The Red Ghost


During and after the Civil War he was to serve as a Union general and as minister to Austro-Hungary. He was the sort of man to whom new ideas appealed, and having resigned his Navy commission in 1851 to devote himself to western exploration, he accepted, at Wayne’s urging, an Army lieutenancy and appointment to the Camel Corps.

After several months of training with the camels, Beale was assigned to survey a route from Fort Defiance, New Mexico, to the eastern frontier of California, across the deserts of New Mexico and Arizona. For the expedition he chose twenty-five of the best camels from Wayne’s herd and from the additional forty-four brought in on the second trip by Porter. By the time he had completed the survey of what is now approximately the route of the western half of the famous highway, U.S. 66, he was convinced that the camel was the solution of the Southwest’s transportation problem.

“My admiration for the camels increases daily with my experience of them,” he wrote in the official report of the survey which he submitted in the spring of 1858. True, in his report Beale allowed his affection for the animal to influence him. He had become so fond of camels that he even learned a bit of Arabic on the theory that they might be homesick for that language. One big white camel, which stood eight feet high at the hump and which he called Seid, was his favorite mount, and he gave it more care than most frontiersmen gave their horses. But there was also undoubted justice in his claims for the camels. By careful experiment he had established that in nearly any kind of terrain to be found in the Southwest, three camels could carry on their backs as much as six mules could pull in a wagon and cover the ground nearly twice as fast. Furthermore, when the expedition forded the Colorado River from Arizona into California, all the camels swam it with ease, but a dozen horses and mules were swept away by the current and drowned. And, as a final test, at the end of the journey Beale took a dozen camels north from Los Angeles into the Sierra Nevada, and found them readily adaptable both to high altitudes and to cold weather.

All this finally convinced the War Department. In December, 1858, John B. Floyd, who had succeeded Jefferson Davis as Secretary of War, formally declared the experiment a success and recommended to Congress the importation of a thousand more camels. By then, however, Congress was too busy with the preliminaries to the Civil War to give the matter any consideration. This was fortunate for the animals that might have been brought over, since the camels already on hand were finding themselves strangers among men for whom strangeness justified utter barbarity.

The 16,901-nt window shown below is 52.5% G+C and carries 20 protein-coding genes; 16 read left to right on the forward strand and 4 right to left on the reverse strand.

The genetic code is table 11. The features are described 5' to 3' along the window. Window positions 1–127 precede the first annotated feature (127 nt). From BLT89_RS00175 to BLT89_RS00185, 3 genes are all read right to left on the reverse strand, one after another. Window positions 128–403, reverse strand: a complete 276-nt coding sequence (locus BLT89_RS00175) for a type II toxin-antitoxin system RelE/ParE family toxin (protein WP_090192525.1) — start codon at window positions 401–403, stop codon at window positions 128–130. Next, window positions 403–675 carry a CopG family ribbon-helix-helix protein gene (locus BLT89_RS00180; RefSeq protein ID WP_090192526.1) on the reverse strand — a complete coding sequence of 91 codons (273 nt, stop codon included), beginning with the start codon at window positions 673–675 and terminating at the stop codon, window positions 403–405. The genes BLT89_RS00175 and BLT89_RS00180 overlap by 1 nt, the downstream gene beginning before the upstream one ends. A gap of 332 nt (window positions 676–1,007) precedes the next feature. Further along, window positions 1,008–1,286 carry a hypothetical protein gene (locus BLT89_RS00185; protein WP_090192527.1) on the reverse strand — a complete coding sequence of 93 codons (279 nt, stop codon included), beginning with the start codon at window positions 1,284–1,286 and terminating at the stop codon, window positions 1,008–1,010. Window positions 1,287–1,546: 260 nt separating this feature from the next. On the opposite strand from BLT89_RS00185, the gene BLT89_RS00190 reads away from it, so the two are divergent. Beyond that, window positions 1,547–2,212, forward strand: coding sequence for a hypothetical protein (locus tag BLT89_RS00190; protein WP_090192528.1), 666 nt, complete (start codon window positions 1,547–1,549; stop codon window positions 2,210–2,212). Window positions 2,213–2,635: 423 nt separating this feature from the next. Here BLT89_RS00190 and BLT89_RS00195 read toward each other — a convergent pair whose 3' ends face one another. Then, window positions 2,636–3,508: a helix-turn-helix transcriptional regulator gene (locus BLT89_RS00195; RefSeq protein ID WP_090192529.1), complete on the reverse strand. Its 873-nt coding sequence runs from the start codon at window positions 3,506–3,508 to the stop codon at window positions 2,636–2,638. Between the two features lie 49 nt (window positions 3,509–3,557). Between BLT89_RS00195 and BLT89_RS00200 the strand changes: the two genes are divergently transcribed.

Major Wayne and Lieutenants Beale and Porter seem to have been very nearly the only Americans who understood and valued the animals, and when war neared, all three were transferred to duty in the eastern part of the country. They left behind only three others who had any appreciation of the camels’ potential usefulness. These were three remarkable Levantines who had been signed on by Lieutenant Porter during his second and final camel-buying trip to the Near East. All of them apparently knew at least a little about camels when hired, were able to leafri more, and eventually became the Army’s most expert camel handlers. One was a Turk named Elias, who ultimately settled across the border in Sonora and whose son, Plutarco Elias Galles, was to become Mexico’s president and strong man in the igao’s. The other two, Georges Xaralampo, a Greek, and Hadji AIi, a cheerful Arab who came to be known affectionately as Hi Jolly, stayed with the Army for many years and tried repeatedly to convince others of the camel’s value. They had little success, but Hi Jolly became so widely known and so closely identified with his charges that Arizona officials eventually erected a commemorative monument over his grave and topped it with an effigy of a camel.

This was many years after the little Arab’s death, when the camels had become only a vague, colorful memory. Such a monument would have been inconceivable to the men whom Wayne, Beale, and their Levantine helpers tried to train as camel drivers. To nearly every cowhand and mule skinner who came in contact with them, the camels were incomprehensible abominations, and the feeling was mutual. Camels are among the most thoroughly domesticated animals, but they take knowing. To their North African and Asiatic owners they are of such value that they are treated with care and respect. Unlike the horses, mules, and cattle to whom the southwestern cowhands were accustomed, they have highly effective means of retaliating when they do not receive such treatment.

The legend of the old-time cowboy’s affection for his horse is in large part a Hollywood invention. Owen Wister included in the first draft of one of his stories an incident in which an enraged cowhand gouged out the eyes of a horse. He was begged by Theodore Roosevelt to delete the scene, not because it was unrealistic but because it might “encourage cruelty to animals.” Even sane riders often brutalized their mounts unmercifully. And mule skinners were so called with good reason; they were quite capable of removing bits of the animals’ hides with the weighted whips they used. But when anyone tried to treat camels in this way, he got back as good as he gave. There were many repetitions of a little set-to which took place at Camp Verde in Texas soon after the first camels arrived.